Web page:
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Full text of "College of Veterinary Medicine .."

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IZvG 
1953/6 



OLLEGE OF VETERINARY MEDICINE 




UNIVERSITY 
OF ILLINOIS 



u 



NIVERSITY OF ILLINOIS BULLETIN 




UNIVERSITY 
OF ILLINOIS 
BULLETIN 

Volume 56, 
Number 75; 
June, 

1959. Published 
seven times 
each month by 
the University 
of Illinois. 
Entered as 
second-class 
matter December 
11, 1912, at the 
post office at 
Urbana, Illinois, 
under the Act 
of August 24, 
1912. Office of 
Publication, 49 
Administration 
Building (West), 
Urbana, Illinois. 



1959-1961 



COLLEGE OF VETERINARY MEDICINE 



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\/ vo 






CONTENTS 



BOARD OF TRUSTEES 5 

OFFICERS OF ADMINISTRATION 5 

FACULTY OF THE COLLEGE OF VETERINARY MEDICINE 6 

CALENDAR 8 

COLLEGE OF VETERINARY MEDICINE 11 

OBJECTIVES 12 

FACILITIES 13 

ADMISSION REQUIREMENTS 14 

THE CURRICULUM 15 

GRADUATION REQUIREMENTS 18 

GRADUATE STUDY 18 

GRADING SYSTEM 18 

TUITION AND FEES 19 

SCHOLARSHIPS AND PRIZES 19 

STUDENT LOAN FUNDS 20 

STUDENT HEALTH SERVICE 20 

STUDENT EMPLOYMENT 20 

LIVING ARRANGEMENTS 21 

ORGANIZATIONS 21 

RECREATIONAL FACILITIES 22 

OPPORTUNITIES FOR VETERINARIANS 22 



Digitized by the Internet Archive 
in 2013 



http://archive.org/details/collegeofveteri5961univ 



BOARD OF TRUSTEES 



MEMBERS EX OFFICIO 

William G. Stratton, Governor of Illinois Springfield 

Georgi T. Wilkins, Superintendent of Public Instruction .... Springfield 

ELECTED MEMBERS 

Term 1955-1961 

Wirt Herrick 118 Warner Court, Clinton 

Mrs. Frances B. Watkins 5454 Cornell Avenue, Chicago 15 

Kinney E. Williamson Sixth Floor, Lehmann Building, Peoria 2 

Term 1957-1963 

Earl M. Hughes Hughes Farms, Route 1, Woodstock 

Wayne A. Johnston 135 E. Eleventh Place, Chicago 5 

Timothy W. Swain 912 Central National Bank Building, Peoria 2 

Term 1959-1965 

Howard W. Clement 38 S. Dearborn Street, Chicago 3 

Richard A. Harewood 733 E. Seventy-fifth Street, Chicago 19 

Harold Pogue 705 N. Oakland Avenue, Decatur 

OFFICERS OF THE BOARD 

Kenney E. Williamson, President Peoria 

Anthony J. Janata, Secretary Urbana 

Herbert O. Farber, Comptroller Urbana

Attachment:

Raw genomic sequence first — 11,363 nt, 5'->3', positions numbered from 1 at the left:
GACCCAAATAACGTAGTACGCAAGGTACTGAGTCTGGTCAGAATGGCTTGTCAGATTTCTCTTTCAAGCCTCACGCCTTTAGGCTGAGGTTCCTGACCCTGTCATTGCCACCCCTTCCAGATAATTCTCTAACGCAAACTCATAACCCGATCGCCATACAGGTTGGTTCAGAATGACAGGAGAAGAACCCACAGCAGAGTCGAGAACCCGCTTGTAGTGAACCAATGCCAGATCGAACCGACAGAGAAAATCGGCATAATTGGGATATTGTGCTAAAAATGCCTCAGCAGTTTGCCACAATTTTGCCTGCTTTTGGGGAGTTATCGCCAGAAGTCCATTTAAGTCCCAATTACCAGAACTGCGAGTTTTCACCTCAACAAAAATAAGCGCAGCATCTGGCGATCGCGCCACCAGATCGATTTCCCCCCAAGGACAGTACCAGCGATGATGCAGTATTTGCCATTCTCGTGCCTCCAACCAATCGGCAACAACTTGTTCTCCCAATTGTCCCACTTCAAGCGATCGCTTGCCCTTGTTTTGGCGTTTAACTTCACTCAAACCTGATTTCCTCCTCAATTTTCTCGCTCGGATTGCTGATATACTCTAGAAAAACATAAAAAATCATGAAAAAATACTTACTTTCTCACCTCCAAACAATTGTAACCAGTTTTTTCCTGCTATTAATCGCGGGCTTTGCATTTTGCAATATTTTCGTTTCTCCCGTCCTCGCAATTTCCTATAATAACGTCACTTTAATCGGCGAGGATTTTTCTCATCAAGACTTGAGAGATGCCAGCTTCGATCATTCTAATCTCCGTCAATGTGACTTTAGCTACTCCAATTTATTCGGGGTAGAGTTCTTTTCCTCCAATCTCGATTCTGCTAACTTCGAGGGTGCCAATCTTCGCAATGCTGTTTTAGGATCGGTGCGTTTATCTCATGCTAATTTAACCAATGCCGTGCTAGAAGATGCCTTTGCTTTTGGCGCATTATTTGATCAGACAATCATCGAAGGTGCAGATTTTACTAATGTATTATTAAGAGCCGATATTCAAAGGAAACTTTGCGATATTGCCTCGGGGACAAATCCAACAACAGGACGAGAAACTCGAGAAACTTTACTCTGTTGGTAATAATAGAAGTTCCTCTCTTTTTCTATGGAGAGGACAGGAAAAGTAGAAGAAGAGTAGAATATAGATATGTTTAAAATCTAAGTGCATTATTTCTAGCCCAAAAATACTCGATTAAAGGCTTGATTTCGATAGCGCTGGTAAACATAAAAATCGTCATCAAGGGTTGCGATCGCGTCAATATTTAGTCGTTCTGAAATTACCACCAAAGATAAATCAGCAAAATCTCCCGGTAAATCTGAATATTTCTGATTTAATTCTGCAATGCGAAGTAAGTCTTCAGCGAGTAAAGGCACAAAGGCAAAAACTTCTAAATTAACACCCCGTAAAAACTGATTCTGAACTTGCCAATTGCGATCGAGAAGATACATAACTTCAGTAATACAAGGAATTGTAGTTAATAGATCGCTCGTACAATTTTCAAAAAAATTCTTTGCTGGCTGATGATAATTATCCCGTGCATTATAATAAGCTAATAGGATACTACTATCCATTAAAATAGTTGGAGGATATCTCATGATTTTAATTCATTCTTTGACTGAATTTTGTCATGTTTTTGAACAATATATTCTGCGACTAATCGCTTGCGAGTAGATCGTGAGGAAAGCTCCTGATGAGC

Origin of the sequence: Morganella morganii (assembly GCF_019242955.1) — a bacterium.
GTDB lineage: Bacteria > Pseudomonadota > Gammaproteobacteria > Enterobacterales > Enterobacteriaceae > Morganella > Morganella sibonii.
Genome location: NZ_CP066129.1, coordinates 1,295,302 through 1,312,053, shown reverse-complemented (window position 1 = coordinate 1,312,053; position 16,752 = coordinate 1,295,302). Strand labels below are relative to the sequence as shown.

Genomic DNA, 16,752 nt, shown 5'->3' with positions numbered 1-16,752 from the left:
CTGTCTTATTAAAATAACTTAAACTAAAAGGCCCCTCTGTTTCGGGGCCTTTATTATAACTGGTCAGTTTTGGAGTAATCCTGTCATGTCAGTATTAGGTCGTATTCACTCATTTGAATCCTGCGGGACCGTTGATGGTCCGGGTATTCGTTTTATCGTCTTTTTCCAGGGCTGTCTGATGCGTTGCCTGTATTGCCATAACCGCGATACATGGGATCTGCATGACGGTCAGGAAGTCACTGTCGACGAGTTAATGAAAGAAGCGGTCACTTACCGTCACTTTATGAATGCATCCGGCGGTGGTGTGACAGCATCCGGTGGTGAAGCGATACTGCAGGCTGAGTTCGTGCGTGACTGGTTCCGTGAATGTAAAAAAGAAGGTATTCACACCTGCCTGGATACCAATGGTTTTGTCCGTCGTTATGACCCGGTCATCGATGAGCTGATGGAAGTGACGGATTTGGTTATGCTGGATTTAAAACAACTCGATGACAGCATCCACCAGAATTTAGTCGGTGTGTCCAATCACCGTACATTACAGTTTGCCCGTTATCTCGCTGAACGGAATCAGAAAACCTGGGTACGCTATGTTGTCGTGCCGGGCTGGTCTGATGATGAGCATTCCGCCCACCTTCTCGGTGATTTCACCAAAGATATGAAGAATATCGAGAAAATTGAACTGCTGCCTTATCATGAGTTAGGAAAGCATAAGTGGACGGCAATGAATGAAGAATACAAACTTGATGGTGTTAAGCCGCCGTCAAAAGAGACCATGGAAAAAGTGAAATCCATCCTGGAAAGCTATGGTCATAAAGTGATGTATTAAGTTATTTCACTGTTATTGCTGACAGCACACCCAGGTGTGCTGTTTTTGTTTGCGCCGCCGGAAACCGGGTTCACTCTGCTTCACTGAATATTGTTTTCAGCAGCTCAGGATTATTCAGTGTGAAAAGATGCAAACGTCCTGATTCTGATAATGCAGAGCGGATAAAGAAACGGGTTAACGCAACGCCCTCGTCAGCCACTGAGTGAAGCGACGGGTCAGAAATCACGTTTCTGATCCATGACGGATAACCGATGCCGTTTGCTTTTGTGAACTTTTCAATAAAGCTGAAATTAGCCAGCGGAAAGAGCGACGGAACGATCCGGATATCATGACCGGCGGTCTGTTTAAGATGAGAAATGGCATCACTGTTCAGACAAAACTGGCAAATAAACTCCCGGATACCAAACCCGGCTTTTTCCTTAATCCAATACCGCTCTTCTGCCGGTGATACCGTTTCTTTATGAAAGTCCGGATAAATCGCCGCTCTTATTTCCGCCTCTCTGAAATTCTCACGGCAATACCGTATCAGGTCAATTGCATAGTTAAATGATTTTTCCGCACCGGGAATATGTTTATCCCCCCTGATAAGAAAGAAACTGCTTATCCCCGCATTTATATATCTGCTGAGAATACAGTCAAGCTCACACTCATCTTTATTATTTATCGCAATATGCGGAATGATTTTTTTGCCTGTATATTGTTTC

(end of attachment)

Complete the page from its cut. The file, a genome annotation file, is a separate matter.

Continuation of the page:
Clarence W. Weldon, Treasurer Chicago 



OFFICERS OF ADMINISTRATION 

David Dodds Henry, Ph.D., LL.D., HH.D., Litt.D., L.H.D., D.Sc.Ed., Ped.D. 

President of the University 
Gordon N. Ray, Ph.D., Litt.D., Vice-President and Provost 
Herbert Otis Farber, A.M., C.P.A., Vice-President and Comptroller 
Anthony James Janata, A.B., Executive Assistant to the President 
Frederick Theodore Wall, Ph.D., Dean of the Graduate College 
Fred Harold Turner, Ph.D., Dean of Students 
Charles Wilson Sanford, Ph.D., Dean of Admissions and Records 



THE FACULTY OF THE COLLEGE OF VETERINARY MEDICINE 

Carl Alfred Brandly, D.V.M., M.S., Dean of the College; Professor of Veterinary 

Microbiology and Public Health 
Robert Graham, B.S., D.V.M., Dean of the College and Professor of Veterinary 

Pathology and Hygiene, Emeritus 
Joseph Ortan Alberts, V.M.D., Ph.D., Professor of Veterinary Pathology and 

Hygiene: Head of Department 
Thomas Robert Bonner Barr, M.R.C.V.S., M.V.Sc, Instructor in Veterinary 

Pathology and Hygiene 
John Conner Bartley, B.S., D.V.M., Instructor in Veterinary Physiology and 

Pharmacology 
Paul Donald Beamer, D.V.M., Ph.D., Professor of Veterinary Pathology and 

Hygiene 
Loyd Edwin Boley, D.V.M., M.S., Professor of Veterinary Clinical Medicine ; 

Head of Department 
Bruce Orr Brodie, D.V.M., M.S., Instructor in Veterinary Clinical Medicine 
Marion Emeline Compton, B.S., R.N., Assistant in Veterinary Pathology and 

Hygiene 
Denzil Ellis Dees, M.S., D.V.M., Instructor in Veterinary Physiology and 

Pharmacology 
Deam Hunter Ferris, Ph.D., Associate Professor of Veterinary Pathology and 

Hygiene 
Thomas Edward Fritz, D.V.M., Instructor in Veterinary Pathology and Hygiene 
Christina Garwood, B.S., Assistant in Veterinary Pathology and Hygiene 
Lyle Eugene Hanson, D.V.M., Ph.D., Assistant Professor of Veterinary Pathology 

and Hygiene 
Harry Jr. Hardenbrook, D.V.M., Ph.D., Associate Professor of Veterinary Clinical 

Medicine 
Ray Davenport Hatch, D.V.M., M.S., Professor of Veterinary Clinical Medicine 
Lloyd Champ Helper, D.V.M., Instructor in Veterinary Clinical Medicine 
Alvin Bernard Hoerlein, D.V.M., Ph.D., Professor of Veterinary Pathology and 

Hygiene 
Sohan Lai. Issar, M.S., Assistant in Veterinary Pathology and Hygiene 
Virginia Ruth Ivens, B.S., Instructor in Veterinary Pathology and Hygiene 
Merlin LeMoyne Kaeberi.e, D.V.M., M.S., Fellow in Veterinary Medical Science 
Julius Peter Kreier, D.V.M., M.S., Instructor in Veterinary Pathology and 

Hygiene 
Marilyn Larson, A.B., Assistant in Veterinary Pathology and Hygiene 
Norman Dion Levins, Ph.D., Professoi <>i Veterinary Pathology and Hygiene 
Donald RoBERI LlNOARD, D.V.M., M.S., Instructor in Veterinary Pathology and 

Hygiene 
Roger Paui Link, D.V.M., Ph.D., Professor <>t Veterinary Physiology and 

IMi, H in. ii ologi 
Marjoru Elizabeth Losch, M.S., Assistant in Veterinary Pathology and Hygiene 
'.< i l»\ M. [nstructoi in Veterinary Clinical Medicine 
a Malhotra, B.\ s . M.S.. Assist. int in Veterinary Physiology and 

l'h. ii iii.M ology 
John Patrick M l»\ M , M.S., [nstructoi in Veterinary Clinical Medicine 

i. Mansfield, lis. DAM, Associat< Profess I Veterinary 

nsion 



Krishna Xandan Mehra, M.S., Assistant in Veterinary Pathology and Hygiene 

Ram Xarain Mohan, L.V.P., Instructor in Veterinary Pathology and Hygiene 

Dl w Irwin Newton, DA.M., M.S., Instructor in Veterinary Physiology and 

Pharmacology 
Richard Albert Xotzold, M.S., Instructor in Veterinary Anatomy and Histology 
Raymond Edgar Olsen, D.V.M., Instructor in Veterinary Pathology and Hygiene 
Thomas Neil Phillips, D.V.M., Instructor in Veterinary Clinical Medicine 
Jesse Ronald Pickard, D.V.M., M.S., Assistant Professor of Veterinary Extension 
Elwood Frank Reber, Ph.D., Associate Professor of Veterinary Physiology and 

Pharmacology 
Elizabeth Jeane Reeves, M.S., Instructor in Veterinary Anatomy and Histology